the noun~subordinator *taem*  [<Eng. *time*].
If for instance you take the Human rights declaration in Bislama ["Deklereisen
Blong Raet Blong Evri Man Mo Woman Raon Wol
<https://www.ohchr.org/EN/UDHR/Documents/UDHR_Translations/bcy.pdf>"], you
find many examples of Bislama *taem*.

Article 16 (which you can listen to here
<https://udhr.audio/UDHR_Video.asp?lng=bis&p=16>) includes the following 2


(Eng.1 <http://www.claiminghumanrights.org/udhr_article_16.html#at17> Men
and women of full age, without any limitation due to race, nationality or
religion, have the right to marry and to found a family.
*They are entitled to equal rights as to marriage, during marriage and at
its dissolution*.)

(Bsl.1) Oli gat raet long ikwel raet long saed blong maret,
           long *taem* blong maret     mo long *taem* *we*  oli disolvem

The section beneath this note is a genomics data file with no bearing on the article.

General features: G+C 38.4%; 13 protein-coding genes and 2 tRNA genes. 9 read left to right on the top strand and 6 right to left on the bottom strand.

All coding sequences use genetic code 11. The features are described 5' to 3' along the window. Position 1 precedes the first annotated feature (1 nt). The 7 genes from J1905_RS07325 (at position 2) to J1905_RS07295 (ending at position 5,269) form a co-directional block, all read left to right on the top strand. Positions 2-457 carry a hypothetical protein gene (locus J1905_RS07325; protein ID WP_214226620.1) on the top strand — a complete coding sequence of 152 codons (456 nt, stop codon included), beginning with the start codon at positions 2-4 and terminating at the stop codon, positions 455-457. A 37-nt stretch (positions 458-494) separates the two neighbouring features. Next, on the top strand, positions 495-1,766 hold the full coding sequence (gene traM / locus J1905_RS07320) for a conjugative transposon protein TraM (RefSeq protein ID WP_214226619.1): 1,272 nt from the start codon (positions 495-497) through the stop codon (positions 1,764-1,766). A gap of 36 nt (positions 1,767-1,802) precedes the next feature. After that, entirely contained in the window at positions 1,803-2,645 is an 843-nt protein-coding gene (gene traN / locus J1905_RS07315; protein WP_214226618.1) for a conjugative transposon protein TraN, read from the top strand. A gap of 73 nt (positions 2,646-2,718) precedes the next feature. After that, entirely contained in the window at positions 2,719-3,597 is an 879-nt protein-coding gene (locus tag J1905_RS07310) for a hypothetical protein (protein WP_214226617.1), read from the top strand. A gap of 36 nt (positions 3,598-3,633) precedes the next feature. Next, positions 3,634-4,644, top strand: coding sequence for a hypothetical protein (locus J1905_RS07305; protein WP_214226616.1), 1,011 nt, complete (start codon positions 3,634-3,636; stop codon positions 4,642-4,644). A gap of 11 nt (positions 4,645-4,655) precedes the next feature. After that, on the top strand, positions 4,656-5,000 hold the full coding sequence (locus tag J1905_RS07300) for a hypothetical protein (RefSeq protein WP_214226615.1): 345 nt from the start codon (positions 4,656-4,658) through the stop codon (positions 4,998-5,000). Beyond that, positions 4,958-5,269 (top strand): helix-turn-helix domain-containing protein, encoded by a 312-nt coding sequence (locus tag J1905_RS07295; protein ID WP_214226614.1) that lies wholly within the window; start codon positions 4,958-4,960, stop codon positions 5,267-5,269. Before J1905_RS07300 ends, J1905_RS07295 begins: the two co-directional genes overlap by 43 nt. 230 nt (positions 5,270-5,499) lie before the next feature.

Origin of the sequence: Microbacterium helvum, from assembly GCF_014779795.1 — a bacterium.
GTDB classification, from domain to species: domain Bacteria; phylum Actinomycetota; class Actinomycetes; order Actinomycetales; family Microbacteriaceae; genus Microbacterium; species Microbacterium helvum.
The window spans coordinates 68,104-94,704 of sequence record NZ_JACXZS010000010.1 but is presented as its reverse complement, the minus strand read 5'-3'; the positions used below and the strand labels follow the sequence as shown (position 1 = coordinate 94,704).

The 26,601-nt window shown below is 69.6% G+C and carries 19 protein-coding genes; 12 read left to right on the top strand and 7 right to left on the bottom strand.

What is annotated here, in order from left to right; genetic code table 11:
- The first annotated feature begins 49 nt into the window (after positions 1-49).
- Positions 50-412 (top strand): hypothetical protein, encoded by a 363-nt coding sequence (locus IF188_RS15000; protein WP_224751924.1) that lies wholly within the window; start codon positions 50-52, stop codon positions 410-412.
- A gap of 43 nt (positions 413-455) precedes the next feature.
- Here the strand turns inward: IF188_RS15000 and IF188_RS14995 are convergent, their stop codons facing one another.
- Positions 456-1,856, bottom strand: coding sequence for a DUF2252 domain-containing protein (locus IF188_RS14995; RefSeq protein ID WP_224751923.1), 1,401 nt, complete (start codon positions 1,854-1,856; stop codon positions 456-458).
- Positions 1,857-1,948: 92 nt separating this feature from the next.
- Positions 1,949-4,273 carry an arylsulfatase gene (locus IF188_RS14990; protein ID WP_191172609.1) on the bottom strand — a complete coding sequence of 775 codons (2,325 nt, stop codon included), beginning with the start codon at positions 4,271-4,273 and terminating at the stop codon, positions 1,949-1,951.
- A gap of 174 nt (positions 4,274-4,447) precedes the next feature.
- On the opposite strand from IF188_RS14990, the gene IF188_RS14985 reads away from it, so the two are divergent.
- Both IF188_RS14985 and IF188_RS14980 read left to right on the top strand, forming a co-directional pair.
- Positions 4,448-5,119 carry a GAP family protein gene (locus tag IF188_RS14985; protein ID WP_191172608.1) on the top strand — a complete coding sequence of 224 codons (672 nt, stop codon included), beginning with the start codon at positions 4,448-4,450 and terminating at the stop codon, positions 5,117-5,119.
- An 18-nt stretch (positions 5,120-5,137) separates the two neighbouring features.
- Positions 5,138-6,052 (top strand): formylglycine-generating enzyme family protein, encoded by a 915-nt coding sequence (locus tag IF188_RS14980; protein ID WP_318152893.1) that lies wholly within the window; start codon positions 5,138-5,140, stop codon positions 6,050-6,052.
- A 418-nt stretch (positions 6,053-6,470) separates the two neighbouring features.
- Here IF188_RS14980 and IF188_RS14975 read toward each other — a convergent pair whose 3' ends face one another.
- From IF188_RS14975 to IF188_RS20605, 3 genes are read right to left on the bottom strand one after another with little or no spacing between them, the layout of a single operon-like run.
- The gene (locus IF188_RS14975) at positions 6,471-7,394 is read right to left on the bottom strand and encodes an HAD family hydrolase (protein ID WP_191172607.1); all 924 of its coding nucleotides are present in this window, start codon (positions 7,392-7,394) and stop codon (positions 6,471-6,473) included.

OBL   time     POSS    marriage     and  OBL    time     SUB
 3pl dissolve       marriage

lit.       ‘… at the time of the marriage, and *at the time that* they
dissolve the marriage.’

This example clearly treats *taem* as a noun:  cf.  possessive structure (
*blong*), preposition *long* 'OBL' + subordinator / relativiser *we*.


(Eng. <http://www.claiminghumanrights.org/udhr_article_16.html#at17>2
<http://www.claiminghumanrights.org/udhr_article_16.html#at17>  Marriage
shall be entered into *only with the free and full consent of the intending

(Bsl.2) Maret    bambae i=  tekemples  nomo  *taem  we*  hemi
           marriage   FUT          3sg  happen           only       time
  SUB   3sg

           tingting blong man mo woman ia    blong tufala  i=  maret.